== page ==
Pairing a young person with a job coach is key to building that person’s confidence and self-esteem, when to date they may not have had positive role models to look up to or support networks that believe in their ability to succeed. Job coaches can help to go some way to levelling the job playing field – or rather, to enable people to get on the field in the first place – for example, by looking to ringfence job interview opportunities to enable young people to showcase their incredible resilience, even if they may not have the qualifications or polished CV to match peers who have progressed through Further and High Education pathways.

Street League is a charity starting from the premise that the skills needed to succeed in real life and work are often different from those taught in exams and classrooms, and that while traditional schooling and exams are the most common way to begin a young person’s career, they are not the only route.

The charity believes that futures can be made outside the classroom – in particular on the playing field, because sport is a great way to learn valuable skills for life and for the world of work, instilling positivity and confidence to achieve goals.

It works in schools and communities with young people at risk of future unemployment and supports them into high-quality employment, training or education and, crucially, supports young people once they have moved into work.

Street League adopts a holistic approach by providing 12 months’ aftercare support to young people in work and their employers, because it recognises that there are no quick fixes and that those young people often need support as they start out in paid employment, maybe to help in that first month of employment before they can access their first universal credit payment.

End Youth Homelessness is an example of charities coming together, to share experiences and learning from around the country and of raising awareness of such an important issue and the funds to address it.

In a similar vein, Street League collaborates with others to support young people. It works hard to ensure they are ready to participate in 12-16 week intensive programmes and most participants do complete them. But the charity will adapt to those who for whatever reason may not be able to do so, where appropriate referring young people to other charities and agencies for specialist mental health support, and perhaps welcoming them back later, onto specially tailored programmes with reduced timetables.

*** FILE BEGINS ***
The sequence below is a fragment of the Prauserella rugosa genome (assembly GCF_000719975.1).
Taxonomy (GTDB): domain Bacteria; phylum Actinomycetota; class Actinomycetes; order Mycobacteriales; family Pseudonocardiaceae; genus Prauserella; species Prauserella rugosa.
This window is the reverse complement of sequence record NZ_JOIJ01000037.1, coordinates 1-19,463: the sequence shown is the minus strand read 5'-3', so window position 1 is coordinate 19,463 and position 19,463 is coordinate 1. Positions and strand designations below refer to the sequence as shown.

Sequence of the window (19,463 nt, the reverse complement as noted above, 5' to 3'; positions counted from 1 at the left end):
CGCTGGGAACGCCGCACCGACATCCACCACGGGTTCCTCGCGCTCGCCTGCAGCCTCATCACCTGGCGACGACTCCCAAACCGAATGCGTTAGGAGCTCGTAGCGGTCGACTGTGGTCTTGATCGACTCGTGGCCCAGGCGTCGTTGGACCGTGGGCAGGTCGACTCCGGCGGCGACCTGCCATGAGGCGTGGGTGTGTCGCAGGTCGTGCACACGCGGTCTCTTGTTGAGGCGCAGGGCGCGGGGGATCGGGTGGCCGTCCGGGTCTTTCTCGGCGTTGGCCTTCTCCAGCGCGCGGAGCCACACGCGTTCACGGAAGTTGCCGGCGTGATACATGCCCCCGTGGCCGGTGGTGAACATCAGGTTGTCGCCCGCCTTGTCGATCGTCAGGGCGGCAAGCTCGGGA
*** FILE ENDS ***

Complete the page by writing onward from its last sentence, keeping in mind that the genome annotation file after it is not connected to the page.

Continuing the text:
The Shoosmiths Foundation is specifically supporting EYJH’s Employability Programme and its funding to Street League is giving more than 50 young people a chance to gain Maths and English GCSEs, complemented by that charity’s wrap around support.

“Talent can come from anywhere” but the work the Shoosmiths Foundation supports is not all about finding the next Abraham Lincoln, a lawyer who famously went from a log cabin to the White House. It is about enabling everyone to aspire to be the best they can be, giving them self-worth and a livelihood. The last word goes to Nathan, helped by Street League in Leeds:

“I never saw myself working a full-time job and I am proud to say that I now have a full time job.”


This information is for general information purposes only and does not constitute legal advice. It is recommended that specific professional advice is sought before acting on any of the information given. Please contact us for specific advice on your circumstances. © Shoosmiths LLP 2024.